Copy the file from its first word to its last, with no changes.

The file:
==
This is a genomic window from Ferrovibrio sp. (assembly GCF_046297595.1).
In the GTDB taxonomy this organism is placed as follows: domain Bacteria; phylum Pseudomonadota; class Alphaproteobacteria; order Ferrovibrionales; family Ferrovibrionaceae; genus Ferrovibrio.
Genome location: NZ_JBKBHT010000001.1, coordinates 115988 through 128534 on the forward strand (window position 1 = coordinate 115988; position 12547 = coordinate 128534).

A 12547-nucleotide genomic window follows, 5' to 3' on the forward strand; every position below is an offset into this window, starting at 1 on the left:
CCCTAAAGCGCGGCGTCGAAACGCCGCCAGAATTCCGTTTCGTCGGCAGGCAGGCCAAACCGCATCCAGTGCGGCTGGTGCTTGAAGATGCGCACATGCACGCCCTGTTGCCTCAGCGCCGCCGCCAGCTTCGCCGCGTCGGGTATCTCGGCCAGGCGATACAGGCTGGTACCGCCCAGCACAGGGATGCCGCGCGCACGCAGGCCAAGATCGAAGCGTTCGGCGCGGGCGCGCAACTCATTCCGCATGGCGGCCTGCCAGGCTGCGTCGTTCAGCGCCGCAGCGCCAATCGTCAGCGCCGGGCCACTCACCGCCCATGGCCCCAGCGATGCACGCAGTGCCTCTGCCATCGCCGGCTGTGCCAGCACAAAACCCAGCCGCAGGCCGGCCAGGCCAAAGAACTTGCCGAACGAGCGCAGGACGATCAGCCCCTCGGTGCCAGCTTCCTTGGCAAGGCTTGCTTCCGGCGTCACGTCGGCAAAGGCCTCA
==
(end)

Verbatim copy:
This is a genomic window from Ferrovibrio sp. (assembly GCF_046297595.1).
In the GTDB taxonomy this organism is placed as follows: domain Bacteria; phylum Pseudomonadota; class Alphaproteobacteria; order Ferrovibrionales; family Ferrovibrionaceae; genus Ferrovibrio.
Genome location: NZ_JBKBHT010000001.1, coordinates 115988 through 128534 on the forward strand (window position 1 = coordinate 115988; position 12547 = coordinate 128534).

A 12547-nucleotide genomic window follows, 5' to 3' on the forward strand; every position below is an offset into this window, starting at 1 on the left:
CCCTAAAGCGCGGCGTCGAAACGCCGCCAGAATTCCGTTTCGTCGGCAGGCAGGCCAAACCGCATCCAGTGCGGCTGGTGCTTGAAGATGCGCACATGCACGCCCTGTTGCCTCAGCGCCGCCGCCAGCTTCGCCGCGTCGGGTATCTCGGCCAGGCGATACAGGCTGGTACCGCCCAGCACAGGGATGCCGCGCGCACGCAGGCCAAGATCGAAGCGTTCGGCGCGGGCGCGCAACTCATTCCGCATGGCGGCCTGCCAGGCTGCGTCGTTCAGCGCCGCAGCGCCAATCGTCAGCGCCGGGCCACTCACCGCCCATGGCCCCAGCGATGCACGCAGTGCCTCTGCCATCGCCGGCTGTGCCAGCACAAAACCCAGCCGCAGGCCGGCCAGGCCAAAGAACTTGCCGAACGAGCGCAGGACGATCAGCCCCTCGGTGCCAGCTTCCTTGGCAAGGCTTGCTTCCGGCGTCACGTCGGCAAAGGCCTCA